A devastating wall of water gushed down the Bhotekoshi/Sunkoshi River in Nepal on July 5, 2016. It came from a lake that had been dammed by a glacial moraine but the dam broke and discharged more than 100,000 tons of water all at once. An international team of GFZ and Nepali scientists was able to record the sudden outburst with seismometers deployed the year before in the wake of the catastrophic Ghorka earthquake in April 2015. In a study to be published in Science, the authors argue that such major flood events have a greater impact on erosion rates than the annual monsoon rainfalls. The reason is that the water masses mobilize large boulders and coarse sediment which usually protect the riverbed. During monsoon seasons, only finer sediment and pebbles are transported downstream — not enough to trigger landslides and massive erosion. “Erosion rates may be strongly influenced by non-climatological drivers such as earthquakes and the climatic factors that affect the size and distribution of glacial lakes,” the authors write in their paper.
Kristen Cook, member of Niels Hovius’ team at the GFZ and first author, visited the valley before and after the flood. Several lucky circumstances surrounded the event: The flood occurred in the evening when people were around their homes home but not asleep, and it was so powerful that it caused to ground to shake, says Kristen. She talked with two local residents who felt and heard the flood approaching. The younger one told her that he had thought of an earthquake but his elder companion remembered another flood from 1981 and urged to climb away from the river. Other people reacted similarly and fled in time so no people were hurt. However, there was substantial damage to infrastructure. From the scientists’ point of view, the researchers were lucky to have deployed seismometers in the valley well before the flood occurred. The ground shaking felt by valley residents was also recorded by a network of seismic stations, the first time that a glacial lake outburst has been captured by seismometers in close vicinity and with such a high resolution. Using seismic data to study floods is a new and developing technique that lets scientists see thing that were impossible to observe using traditional river monitoring.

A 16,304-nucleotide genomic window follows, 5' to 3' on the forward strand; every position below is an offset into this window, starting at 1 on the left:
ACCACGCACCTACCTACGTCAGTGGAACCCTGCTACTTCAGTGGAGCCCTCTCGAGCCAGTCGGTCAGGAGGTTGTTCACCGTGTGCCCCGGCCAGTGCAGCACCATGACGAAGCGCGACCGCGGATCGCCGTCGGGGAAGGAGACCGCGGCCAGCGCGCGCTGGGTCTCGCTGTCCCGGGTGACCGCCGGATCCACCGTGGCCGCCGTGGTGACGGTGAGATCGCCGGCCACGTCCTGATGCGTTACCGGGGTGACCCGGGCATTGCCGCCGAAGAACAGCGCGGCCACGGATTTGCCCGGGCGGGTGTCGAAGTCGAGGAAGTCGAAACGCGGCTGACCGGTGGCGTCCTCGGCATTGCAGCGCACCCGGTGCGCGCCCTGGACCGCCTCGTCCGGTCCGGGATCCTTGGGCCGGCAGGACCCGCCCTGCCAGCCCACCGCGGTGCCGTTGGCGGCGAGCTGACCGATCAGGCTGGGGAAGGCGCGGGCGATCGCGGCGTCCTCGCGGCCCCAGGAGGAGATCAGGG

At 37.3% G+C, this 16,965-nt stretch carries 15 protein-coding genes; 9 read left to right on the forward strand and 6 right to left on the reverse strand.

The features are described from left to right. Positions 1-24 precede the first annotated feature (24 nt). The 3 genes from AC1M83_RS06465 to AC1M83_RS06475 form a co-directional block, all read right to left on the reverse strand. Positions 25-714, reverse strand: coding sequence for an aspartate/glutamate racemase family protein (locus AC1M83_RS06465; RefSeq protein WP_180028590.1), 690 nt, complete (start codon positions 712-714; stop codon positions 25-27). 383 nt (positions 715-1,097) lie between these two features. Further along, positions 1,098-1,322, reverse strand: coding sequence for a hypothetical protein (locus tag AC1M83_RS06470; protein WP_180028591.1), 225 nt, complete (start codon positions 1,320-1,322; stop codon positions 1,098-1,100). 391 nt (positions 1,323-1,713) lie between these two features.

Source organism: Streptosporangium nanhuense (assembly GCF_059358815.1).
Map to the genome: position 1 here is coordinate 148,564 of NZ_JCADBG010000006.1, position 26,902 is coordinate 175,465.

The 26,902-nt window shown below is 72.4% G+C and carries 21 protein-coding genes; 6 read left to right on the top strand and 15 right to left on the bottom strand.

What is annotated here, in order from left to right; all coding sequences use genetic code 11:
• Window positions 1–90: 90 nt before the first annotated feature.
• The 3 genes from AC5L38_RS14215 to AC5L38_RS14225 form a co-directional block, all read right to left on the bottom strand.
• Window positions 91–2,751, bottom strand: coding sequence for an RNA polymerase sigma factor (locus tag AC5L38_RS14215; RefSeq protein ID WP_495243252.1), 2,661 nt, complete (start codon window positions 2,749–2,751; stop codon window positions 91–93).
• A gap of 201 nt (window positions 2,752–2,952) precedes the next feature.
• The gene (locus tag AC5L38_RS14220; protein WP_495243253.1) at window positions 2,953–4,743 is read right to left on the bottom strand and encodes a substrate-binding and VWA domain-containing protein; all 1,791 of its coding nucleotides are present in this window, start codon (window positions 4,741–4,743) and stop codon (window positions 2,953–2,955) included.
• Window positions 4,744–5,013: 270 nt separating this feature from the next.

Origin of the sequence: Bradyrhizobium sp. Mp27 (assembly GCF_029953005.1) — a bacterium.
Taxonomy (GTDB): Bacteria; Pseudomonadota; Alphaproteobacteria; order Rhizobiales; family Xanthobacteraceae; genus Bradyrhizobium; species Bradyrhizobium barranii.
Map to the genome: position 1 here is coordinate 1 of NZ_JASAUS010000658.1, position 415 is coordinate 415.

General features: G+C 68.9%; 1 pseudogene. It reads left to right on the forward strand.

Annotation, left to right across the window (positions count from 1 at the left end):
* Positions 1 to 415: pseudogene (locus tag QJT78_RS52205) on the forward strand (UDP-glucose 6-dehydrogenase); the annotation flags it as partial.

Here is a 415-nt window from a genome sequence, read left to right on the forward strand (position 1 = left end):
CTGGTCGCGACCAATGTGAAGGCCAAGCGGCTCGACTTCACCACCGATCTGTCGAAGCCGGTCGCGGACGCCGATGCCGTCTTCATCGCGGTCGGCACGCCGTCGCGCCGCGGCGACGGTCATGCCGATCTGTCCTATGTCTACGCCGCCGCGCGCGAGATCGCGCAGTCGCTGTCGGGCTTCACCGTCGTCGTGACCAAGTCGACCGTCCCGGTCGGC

“We could identify two distinct pulses,” says Kristen Cook. The first came from the wall of water, the second one only seconds later from rocks and coarse sediment within the water. The latter caused the biggest damage. Bridges were destroyed as well as hydro-power stations and roads. In the aftermath, a number of landslides came down as the river banks were destabilized by the erosive force of the water.
As there are many glacial lakes, either dammed by glaciers or by land ridges, in the Himalayas and other mountain ranges world wide, the findings of the team are of great importance. To calculate erosion rates and the risk of landslides, it is necessary to take into account factors such as earthquakes, melting glaciers, air temperature, and glacial recharge of lakes. Things get even more complicated: “Even where lake outburst flood-frequency can be linked to precipitation, the relationship between fluvial erosion and precipitation will become non-linear,” conclude the authors. Climate change with rising temperatures may worsen the situation and increase the risk of communities in mountainous regions prone to earthquakes.
Materials provided by GFZ GeoForschungsZentrum Potsdam, Helmholtz Centre. Note: Content may be edited for style and length.